“So, what you brokers do across all our communities, to protect our constituents, particularly those who are vulnerable is greatly appreciated. And I would like to thank you all for the work that you do that often does go under the radar.”

Speaking at the launch, MP Andrew Griffiths, who also serves as the economic secretary to the Treasury, highlighted the value of the broking sector – beyond the traditional value that politicians often discuss in terms of the number of skilled jobs, apprenticeships and contributions to the economy.

The broking sector makes a significant contribution to all those elements, he said, but as somebody who prides himself on understanding and embracing risk as part of the lifeblood of an enterprising economy, he also commends the role of the broker in managing, pricing and creating solutions that help people manage the risks they face.

“That’s the real lifeblood of our economy,” he said, “helping businesses start that would never be able to exist if it wasn’t for your products. And doing that almost alchemistic thing, which is being able to transfer risks between pools of individuals, between different territories, between different classes of risk holders. It’s something we should never take for granted, as we try to strive to create the right regulatory environment where you can do that valuable work.

“We should never take for granted the underlying value of that management of risk function you perform, because it’s not so very far away from here and it’s not so very long ago in time, that societies were not able to transfer those risks. Still, in too many parts of the world, if you are beset by floods, by theft, or by fire - that can set you, your family, your generation back for decades to come.”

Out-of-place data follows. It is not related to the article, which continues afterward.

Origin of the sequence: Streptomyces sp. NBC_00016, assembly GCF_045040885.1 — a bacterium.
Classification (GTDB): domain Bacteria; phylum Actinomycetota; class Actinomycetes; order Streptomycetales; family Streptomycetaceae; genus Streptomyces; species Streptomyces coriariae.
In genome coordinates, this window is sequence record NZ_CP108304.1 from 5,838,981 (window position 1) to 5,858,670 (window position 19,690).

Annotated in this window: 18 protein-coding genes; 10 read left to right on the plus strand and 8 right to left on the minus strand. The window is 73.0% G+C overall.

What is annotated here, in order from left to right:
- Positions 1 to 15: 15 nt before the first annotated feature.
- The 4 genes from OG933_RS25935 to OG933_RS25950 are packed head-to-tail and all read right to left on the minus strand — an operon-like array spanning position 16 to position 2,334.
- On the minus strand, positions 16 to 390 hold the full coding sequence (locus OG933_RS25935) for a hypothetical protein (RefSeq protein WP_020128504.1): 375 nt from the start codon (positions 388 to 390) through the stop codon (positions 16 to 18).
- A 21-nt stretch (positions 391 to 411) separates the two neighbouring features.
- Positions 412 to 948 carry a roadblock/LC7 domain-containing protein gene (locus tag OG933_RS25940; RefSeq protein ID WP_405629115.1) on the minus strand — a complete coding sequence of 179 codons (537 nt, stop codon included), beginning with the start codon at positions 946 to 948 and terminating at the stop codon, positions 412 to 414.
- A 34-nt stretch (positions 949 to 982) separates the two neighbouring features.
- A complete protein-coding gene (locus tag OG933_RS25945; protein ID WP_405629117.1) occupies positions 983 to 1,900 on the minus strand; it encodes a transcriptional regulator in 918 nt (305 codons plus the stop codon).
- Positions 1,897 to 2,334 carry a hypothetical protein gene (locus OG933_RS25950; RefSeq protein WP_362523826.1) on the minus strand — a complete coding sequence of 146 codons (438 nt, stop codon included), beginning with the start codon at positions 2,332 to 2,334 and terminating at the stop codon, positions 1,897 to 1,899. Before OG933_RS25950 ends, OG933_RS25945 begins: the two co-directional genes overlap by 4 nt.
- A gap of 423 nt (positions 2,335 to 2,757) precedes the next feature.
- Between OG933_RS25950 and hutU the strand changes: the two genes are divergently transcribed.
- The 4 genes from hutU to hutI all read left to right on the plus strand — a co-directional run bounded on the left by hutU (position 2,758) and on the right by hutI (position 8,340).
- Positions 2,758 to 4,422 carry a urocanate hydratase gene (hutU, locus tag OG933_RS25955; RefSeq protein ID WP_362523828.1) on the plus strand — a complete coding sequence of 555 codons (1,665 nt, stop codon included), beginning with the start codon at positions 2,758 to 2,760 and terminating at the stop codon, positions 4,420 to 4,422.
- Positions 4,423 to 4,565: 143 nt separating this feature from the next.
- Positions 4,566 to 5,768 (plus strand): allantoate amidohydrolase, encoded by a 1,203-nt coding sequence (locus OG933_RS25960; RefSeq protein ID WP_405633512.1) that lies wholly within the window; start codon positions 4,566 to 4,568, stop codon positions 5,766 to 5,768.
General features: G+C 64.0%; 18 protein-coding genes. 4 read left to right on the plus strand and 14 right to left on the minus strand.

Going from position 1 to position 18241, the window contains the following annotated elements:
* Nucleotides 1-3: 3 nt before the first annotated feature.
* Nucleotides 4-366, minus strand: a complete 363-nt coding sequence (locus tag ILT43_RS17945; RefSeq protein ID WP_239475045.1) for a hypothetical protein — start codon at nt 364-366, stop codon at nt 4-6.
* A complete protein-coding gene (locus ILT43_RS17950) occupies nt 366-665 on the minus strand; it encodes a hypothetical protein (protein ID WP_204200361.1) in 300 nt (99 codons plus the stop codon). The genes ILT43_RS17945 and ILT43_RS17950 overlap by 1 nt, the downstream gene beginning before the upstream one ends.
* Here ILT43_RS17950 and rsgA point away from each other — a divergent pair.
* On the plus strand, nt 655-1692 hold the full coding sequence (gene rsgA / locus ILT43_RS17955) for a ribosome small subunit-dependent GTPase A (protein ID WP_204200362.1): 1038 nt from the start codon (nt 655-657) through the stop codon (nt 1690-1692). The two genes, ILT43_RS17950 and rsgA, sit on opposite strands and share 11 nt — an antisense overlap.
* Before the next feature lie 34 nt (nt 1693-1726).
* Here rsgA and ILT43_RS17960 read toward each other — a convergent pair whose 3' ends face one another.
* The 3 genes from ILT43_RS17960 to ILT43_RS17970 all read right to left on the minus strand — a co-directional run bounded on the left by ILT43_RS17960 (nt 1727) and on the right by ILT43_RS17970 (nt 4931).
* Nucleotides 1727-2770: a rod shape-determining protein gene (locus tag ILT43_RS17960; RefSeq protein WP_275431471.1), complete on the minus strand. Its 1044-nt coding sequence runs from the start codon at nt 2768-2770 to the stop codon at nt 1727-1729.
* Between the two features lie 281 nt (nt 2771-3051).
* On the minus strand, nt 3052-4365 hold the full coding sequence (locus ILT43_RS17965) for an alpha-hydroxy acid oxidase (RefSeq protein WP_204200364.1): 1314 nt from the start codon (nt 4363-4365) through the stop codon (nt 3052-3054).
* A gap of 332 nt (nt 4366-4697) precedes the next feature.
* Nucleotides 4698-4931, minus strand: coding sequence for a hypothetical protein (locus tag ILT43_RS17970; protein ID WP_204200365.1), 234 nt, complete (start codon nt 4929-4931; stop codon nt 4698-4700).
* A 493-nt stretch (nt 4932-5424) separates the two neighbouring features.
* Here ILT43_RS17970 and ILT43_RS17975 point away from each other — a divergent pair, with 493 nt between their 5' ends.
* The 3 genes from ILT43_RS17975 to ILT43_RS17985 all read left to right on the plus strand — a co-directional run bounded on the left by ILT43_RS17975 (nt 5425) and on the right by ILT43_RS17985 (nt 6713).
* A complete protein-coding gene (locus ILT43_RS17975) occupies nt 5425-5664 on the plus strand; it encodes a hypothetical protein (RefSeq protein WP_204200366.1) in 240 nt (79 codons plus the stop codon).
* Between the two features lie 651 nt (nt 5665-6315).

The ”magic of the insurance industry”

It is through the “magic of the insurance industry”, Griffiths said, that economies are able to transfer and manage these risks and unlock so many of the benefits that advanced economies and advanced societies rely on and will continue to rely on. So, brokers must take heed not to underplay the core purpose they serve in supporting the societies around them.

Touching on the core theme of the 2023 Manifesto, Trudgill emphasised how brokers have risen to the “growth challenge” posed by recent years. Stability leads to growth, he said, which is why this year’s theme of managing risk, delivering stability is so crucial. Insurance brokers are experts in managing risks and they deliver stability to clients by offering insurance protection against financial loss to protect their balance sheets.

Looking to the future, he said: “We want stability with regulation after a year full of change, and heavy new demands. And we also want stability with the economy and an end to the high levels of inflation, which creates underinsurance risk and puts pressure on claims costs. And we hope we’re in for a period of political stability as well, here in the House.”